In Florida, he points out, public schools improved their achievement levels once school choice was offered.

“It’s certainly conservative to say parents can have choice in how (they will use) the money” the state is already providing to fund education, says Justin Owen, another backer of school choice who is president and CEO of Beacon Impact, the advocacy partner of the Nashville free-market think tank the Beacon Center. The fact that the bill chose to provide interim funding to schools that lose students to private schools doesn’t detract from the fiscal conservatism of allowing choice in the first place, he adds.

It will be crucial to see which private schools decide to participate in the ESA program, Dunn says.

Vanderbilt’s Smrekar also is keeping an eye on participating schools and what that suggests about the quality of options for parents considering applying for an ESA.

The bill doesn’t require private schools to accept ESA funds as payment in full for tuition, and to Smrekar, that “raises all sorts of equity concerns,” because only parents who can supplement the ESA amount will be able to send their child to a school that charges tuition that’s greater than the ESA amount.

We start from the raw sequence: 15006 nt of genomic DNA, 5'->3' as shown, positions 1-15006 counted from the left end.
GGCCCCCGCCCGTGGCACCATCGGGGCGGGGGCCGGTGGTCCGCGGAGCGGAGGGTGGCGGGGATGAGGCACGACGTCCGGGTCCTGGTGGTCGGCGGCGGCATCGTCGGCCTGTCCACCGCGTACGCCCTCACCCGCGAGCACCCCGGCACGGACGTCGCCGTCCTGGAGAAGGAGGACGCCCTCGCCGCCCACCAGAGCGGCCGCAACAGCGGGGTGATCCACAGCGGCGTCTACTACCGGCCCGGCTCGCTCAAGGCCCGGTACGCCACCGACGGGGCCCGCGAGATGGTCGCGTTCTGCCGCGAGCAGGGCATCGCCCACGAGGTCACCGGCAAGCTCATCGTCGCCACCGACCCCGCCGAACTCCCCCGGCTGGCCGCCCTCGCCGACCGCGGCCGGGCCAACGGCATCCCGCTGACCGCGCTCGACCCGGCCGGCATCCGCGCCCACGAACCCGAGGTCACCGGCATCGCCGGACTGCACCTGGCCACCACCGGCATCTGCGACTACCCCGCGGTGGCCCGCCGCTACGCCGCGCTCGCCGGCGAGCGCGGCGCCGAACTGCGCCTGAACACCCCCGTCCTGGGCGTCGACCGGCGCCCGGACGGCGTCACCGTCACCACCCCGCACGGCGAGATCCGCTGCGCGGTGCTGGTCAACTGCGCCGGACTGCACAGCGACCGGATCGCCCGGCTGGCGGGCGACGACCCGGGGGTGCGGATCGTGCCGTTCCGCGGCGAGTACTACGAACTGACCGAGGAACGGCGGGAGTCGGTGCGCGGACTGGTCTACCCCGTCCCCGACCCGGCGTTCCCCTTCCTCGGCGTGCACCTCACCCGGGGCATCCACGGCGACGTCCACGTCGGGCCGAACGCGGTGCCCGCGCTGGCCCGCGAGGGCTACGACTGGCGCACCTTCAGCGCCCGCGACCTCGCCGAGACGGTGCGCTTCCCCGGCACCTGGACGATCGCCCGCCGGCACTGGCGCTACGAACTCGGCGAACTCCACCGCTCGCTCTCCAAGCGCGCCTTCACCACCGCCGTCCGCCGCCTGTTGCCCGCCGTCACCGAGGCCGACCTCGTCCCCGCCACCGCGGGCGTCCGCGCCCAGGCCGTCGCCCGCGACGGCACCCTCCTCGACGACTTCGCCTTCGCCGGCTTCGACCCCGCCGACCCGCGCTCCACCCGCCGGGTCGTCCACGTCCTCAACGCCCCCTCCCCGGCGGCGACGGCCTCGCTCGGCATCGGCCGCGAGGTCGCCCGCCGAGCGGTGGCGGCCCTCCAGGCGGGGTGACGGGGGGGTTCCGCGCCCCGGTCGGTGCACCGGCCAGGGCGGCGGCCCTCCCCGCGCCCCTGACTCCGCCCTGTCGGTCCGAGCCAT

They might be the parents whose income approaches the maximum or whose families can provide greater support.

Informing parents about the choices open to them under ESAs also is critical, she adds. “How can we assure accuracy, access to information? … Where will the information be made available, will it be disseminated in multiple languages, in language that all parents will understand,” she asks.

The bill requires the state education department to post on its website a list of participating schools, grades taught and “any other information that the department determines may assist parents in selecting a participating school.”

Regulations yet to be written will flesh out the required information.

Freedom and liberty are always politically popular concepts, Smrekar notes, but if not enough attention is paid to the process of choosing – ensuring that parents have good options and that their decision-making is sound – the value of the private school option will be undermined.

Syler focuses on policing the ESA program to make sure parents are using the money as intended and that schools are meeting their educational obligations.

“If you don’t police it, you’re not going to give people the choice you wish them to have,” he says. “It undermines the entire program.”